CCWKen
08-29-2017, 09:40 PM
Well, the topic got beat to death and as such, tends to raise the BS meter. I mean; what else can be said? My question was answered by the third post and acknowledged in the fourth. Everything after that was repetition and a few sparing challenges. I typically don't come back to these posts for that reason. You have a choice; read it or don't read it. :cool:

HWooldridge
08-29-2017, 10:27 PM
Default












I believe that was covered in post #1. :confused:

Win some...lose some - was too busy reading ahead - my bad.

ken
08-30-2017, 11:13 AM
I have a 10X20 Colchester Bantam lathe that was setting on 4X4 skids. This little lathe has a short wide stiff bed.
Sitting on the skids it turned a taper of .007 in 6" on a 2" piece of 12L14.
looking at the ways one would not think that it would cut that much taper the machine is in very nice shape .
I made a set of leveling feet for it and got it leveled up next cut .0015 in 6" with a little adjustment I got the taper to under .0005 in 6".
This tell one how important it is to be level. Ken

MattiJ
08-30-2017, 11:30 AM
I'm trying to gear up my 38 year old son to take over my lathe and mill, and other fabrication tools, welders, etc. All the tooling is worth more than the basic machines. He has almost no machining experience.Universally I have to tell him to take all these sites with a big grain of salt. This site is in the top 5 I gave him along with 3 or 4 YouTube channels. People like him will survive learning our trade but we could sure make it easier on them.
Nature of the beast.
38 year old boys usually already know how the internet forums work and that there is also pictures of naked girls to be found somewhere around internets ;)

One machining book is worth of 100's hours spent reading internet forums and one hour on forums is worth 100 books. Depending on case.

Fasttrack
08-30-2017, 11:43 AM
Nature of the beast.
38 year old boys usually already know how the internet forums work and that there is also pictures of naked girls to be found somewhere around internets ;)

One machining book is worth of 100's hours spent reading internet forums and one hour on forums is worth 100 books. Depending on case.

And one hour of *actually* machining is worth 200 hours spent reading, surfing the web, etc. :D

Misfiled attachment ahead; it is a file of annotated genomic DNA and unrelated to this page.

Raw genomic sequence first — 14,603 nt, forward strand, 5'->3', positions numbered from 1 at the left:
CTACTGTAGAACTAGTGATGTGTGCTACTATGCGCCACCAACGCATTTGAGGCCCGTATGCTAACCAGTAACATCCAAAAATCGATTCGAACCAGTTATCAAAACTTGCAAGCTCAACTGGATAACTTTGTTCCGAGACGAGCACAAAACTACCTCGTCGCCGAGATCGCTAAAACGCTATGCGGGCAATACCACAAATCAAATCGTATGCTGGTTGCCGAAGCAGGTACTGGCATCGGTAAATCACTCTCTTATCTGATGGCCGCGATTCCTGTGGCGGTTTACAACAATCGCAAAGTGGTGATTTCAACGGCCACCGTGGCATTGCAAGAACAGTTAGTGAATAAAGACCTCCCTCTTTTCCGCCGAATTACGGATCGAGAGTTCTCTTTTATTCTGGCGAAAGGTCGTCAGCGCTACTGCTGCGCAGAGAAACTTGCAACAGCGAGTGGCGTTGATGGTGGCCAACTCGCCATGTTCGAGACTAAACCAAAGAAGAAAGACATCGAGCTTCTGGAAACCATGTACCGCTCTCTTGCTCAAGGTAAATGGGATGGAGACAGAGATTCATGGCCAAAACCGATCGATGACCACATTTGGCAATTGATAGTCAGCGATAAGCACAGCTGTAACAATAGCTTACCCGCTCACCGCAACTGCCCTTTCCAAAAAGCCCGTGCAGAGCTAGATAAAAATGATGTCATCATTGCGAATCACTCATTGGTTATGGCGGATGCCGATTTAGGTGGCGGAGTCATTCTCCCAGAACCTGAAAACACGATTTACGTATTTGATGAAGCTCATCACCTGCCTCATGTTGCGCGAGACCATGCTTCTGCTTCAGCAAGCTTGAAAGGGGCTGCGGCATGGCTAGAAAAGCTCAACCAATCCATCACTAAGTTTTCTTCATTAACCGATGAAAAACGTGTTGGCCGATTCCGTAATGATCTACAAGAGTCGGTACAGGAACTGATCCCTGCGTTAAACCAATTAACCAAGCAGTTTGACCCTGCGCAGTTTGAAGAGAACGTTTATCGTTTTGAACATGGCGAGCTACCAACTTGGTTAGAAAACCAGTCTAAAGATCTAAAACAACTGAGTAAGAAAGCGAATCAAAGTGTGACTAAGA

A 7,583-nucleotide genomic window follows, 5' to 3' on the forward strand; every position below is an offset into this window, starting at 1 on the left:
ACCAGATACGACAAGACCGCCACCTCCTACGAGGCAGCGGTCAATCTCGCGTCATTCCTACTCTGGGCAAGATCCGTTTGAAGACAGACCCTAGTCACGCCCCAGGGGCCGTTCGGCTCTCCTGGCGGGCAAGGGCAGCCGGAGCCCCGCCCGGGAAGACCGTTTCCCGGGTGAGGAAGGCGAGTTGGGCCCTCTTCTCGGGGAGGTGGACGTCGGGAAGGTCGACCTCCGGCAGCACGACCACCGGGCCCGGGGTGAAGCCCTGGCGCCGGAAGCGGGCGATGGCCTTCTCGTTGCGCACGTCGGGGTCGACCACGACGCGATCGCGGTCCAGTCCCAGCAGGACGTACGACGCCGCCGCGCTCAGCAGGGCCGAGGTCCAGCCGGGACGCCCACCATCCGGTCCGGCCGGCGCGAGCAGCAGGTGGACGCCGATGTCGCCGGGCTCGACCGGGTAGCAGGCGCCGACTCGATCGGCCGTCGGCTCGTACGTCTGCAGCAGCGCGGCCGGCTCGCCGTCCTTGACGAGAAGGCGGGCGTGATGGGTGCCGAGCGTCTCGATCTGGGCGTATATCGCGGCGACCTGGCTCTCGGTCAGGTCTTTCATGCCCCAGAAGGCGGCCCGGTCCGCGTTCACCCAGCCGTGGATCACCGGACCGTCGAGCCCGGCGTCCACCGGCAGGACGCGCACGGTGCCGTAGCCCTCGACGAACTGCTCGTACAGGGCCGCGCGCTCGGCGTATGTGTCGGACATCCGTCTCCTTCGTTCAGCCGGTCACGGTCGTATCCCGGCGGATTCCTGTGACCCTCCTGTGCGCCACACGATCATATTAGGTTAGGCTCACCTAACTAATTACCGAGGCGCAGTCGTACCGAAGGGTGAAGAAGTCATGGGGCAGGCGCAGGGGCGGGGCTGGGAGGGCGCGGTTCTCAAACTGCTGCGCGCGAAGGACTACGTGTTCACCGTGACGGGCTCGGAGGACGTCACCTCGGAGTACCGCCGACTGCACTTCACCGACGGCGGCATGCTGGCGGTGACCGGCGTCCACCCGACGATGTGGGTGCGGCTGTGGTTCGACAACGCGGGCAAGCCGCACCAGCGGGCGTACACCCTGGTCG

Forrest Addy
08-30-2017, 04:28 PM
And one hour of *actually* machining is worth 200 hours spent reading, surfing the web, etc. :D

Make that "...mentored actually machining". Hard to beat the local community college or trade school for the basic stuff.

This is off topic but it's been stimulated by recent posts:

I used to teach this stuff. A number we batted around was one hour of classroom teaching was equal to 20 hours of monkey see, monkey do. This was a figure not too far from the truth for the narrow specialties I looked at ball bearings, seating valves, assembling bolted pipe connections, aligning double suction pumps to their motors. Especially where a paper trail had to document each action.

The trouble with picking up information from the internet is the noob has no filters. A plausible BS artist may seem more credible than a real expert whose writing skills suck. Another point is seeking info from the internet is like drinking from a fire hose. There is way too much info related to but maybe not specific to the question. It makes it hard to discriminate while avoiding tempting distractions.

If I had my druthers for introducing a likely apprentice to any trade, I'd send him to a trade school with strong ties to local industry or an apprenticeship where an "area and elements" method was used to rotate the apprentice several times through the shop experience over his time (usually 4 years.) The home shop guy would be well advise to seek out night schools at the local community colleges and trade schools. There you'll be grouped with like-minded people and taught by someone experienced.

Don't forget the ancillary skills like welding and carpentry. It's almost impossible to function as a machinist without some welding skill. I've never had a lack of job opportunities in my career even in recessions and local economic "downturns." My skills as a machinist got my foot in the door but my multi-process welding and fabrication experience cinched the job. When the floor superintendent found I knew about stellite facing valve seats he had me on the floor in my interview clothes coaching the poor guy screwing up high pressure steam valve bodies.

So my advise is don't limit your work experience to how to run a lathe. Learn everything about it and from that build to the next step the milling machine and so-on. I started messing around my dad's lathe when I was in junior high school and started my apprenticeship when I was 19. I'm 76 now and I think I'm still learning but I may be re-learning stuff I forgot long ago. Pretty soon, I can hide my own Easter eggs.

BCRider
08-30-2017, 07:10 PM
I have a 10X20 Colchester Bantam lathe that was setting on 4X4 skids. This little lathe has a short wide stiff bed.
Sitting on the skids it turned a taper of .007 in 6" on a 2" piece of 12L14.
looking at the ways one would not think that it would cut that much taper the machine is in very nice shape .
I made a set of leveling feet for it and got it leveled up next cut .0015 in 6" with a little adjustment I got the taper to under .0005 in 6".
This tell one how important it is to be level. Ken